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Video & Libraries: Part Deux

Well, we’re seeing some real growth predictions in the video space.

Online Video Will Push Internet Traffic to Quadruple by 2014

Here’s the chart that shows how different forms of traffic will grow over the next five years.

Will libraries be able to play a role in the streaming media space or will it go completely commercial? What are the hurdles to supporting streaming video to the home or personal device in libraries? Is it different in public library versus school and academic settings? Are there clear options in licensing, rights, copyright, formats, ownership, collections, etc.?

Can libraries start to develop their own streaming media beyond the present great experiments?


Posted on: June 22, 2010, 1:20 pm Category: Uncategorized

One Response

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  1. Where to begin? So much mainstream material is available inexpensively/freely through Netflix streaming/Hulu etc. But the educational market and access to rare and older films is in flux right now with no clear path.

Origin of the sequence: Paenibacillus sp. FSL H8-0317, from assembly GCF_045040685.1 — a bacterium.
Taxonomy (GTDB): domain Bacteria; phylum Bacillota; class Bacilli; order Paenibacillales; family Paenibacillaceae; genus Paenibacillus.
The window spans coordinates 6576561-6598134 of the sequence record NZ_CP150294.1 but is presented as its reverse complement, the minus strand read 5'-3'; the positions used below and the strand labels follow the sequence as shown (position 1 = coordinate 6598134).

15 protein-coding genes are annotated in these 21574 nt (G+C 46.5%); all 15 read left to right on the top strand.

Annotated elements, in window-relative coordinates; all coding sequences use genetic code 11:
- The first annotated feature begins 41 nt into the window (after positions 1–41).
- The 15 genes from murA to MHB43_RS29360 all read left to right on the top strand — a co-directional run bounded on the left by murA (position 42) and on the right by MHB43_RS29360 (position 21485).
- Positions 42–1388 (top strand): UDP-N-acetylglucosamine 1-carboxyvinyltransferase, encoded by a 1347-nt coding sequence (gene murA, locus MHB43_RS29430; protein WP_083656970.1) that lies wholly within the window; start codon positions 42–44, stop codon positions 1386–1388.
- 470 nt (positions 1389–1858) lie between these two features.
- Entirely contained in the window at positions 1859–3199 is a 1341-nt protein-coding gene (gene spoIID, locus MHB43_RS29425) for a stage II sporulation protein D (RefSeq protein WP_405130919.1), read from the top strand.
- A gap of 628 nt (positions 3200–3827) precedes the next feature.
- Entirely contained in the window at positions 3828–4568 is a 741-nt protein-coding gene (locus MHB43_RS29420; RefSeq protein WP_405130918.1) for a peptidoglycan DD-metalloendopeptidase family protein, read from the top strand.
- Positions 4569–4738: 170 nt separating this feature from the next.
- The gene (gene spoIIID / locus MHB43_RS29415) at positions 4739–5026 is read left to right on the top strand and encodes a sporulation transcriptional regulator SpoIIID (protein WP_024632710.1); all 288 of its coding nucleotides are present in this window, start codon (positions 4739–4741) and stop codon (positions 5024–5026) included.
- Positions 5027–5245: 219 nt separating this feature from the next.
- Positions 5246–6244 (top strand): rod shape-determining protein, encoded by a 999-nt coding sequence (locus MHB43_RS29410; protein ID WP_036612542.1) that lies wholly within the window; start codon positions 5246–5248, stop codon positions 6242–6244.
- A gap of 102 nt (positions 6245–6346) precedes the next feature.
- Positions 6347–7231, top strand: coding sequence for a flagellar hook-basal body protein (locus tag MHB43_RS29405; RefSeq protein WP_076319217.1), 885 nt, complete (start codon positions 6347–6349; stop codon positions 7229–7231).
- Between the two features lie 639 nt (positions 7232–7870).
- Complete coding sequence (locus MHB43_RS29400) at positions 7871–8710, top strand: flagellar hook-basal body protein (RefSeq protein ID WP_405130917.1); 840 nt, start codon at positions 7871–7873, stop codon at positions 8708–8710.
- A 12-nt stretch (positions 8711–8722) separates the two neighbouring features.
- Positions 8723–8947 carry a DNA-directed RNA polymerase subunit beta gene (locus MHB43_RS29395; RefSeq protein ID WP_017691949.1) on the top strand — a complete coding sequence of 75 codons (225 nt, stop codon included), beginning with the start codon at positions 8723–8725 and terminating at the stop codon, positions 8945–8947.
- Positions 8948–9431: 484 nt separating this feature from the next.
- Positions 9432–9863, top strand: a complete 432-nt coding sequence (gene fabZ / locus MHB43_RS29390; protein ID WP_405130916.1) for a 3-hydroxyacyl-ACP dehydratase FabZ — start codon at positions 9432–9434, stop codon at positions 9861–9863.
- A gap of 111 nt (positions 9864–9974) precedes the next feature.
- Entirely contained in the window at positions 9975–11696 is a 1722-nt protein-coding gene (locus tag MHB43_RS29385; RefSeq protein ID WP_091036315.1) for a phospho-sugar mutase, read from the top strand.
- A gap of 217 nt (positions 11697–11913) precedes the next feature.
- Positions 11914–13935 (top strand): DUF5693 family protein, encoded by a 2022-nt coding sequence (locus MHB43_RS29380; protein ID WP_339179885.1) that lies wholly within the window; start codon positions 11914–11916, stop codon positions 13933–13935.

What a lot of people don’t seem to realize is that access to the number of visual materials is being lost with each new rush to adopt a new technology. Only a portion of then existing films made it to VHS, only a portion of what made it to VHS made it to DVD, and only a portion of that is making it to some kind of streaming service.

    The much ballyhooed long tail is not evident with film because there’s not enough profit to be made from securing the rights, restoring, and then making a digital version available.

    People are going to come to expect that films will be available cheaply online and that is going to drive the market to an ever narrowing collection of popular films, I fear. In an ideal world, libraries should step in to do this archival work, but the cost and legal complexities are quite a hurdle.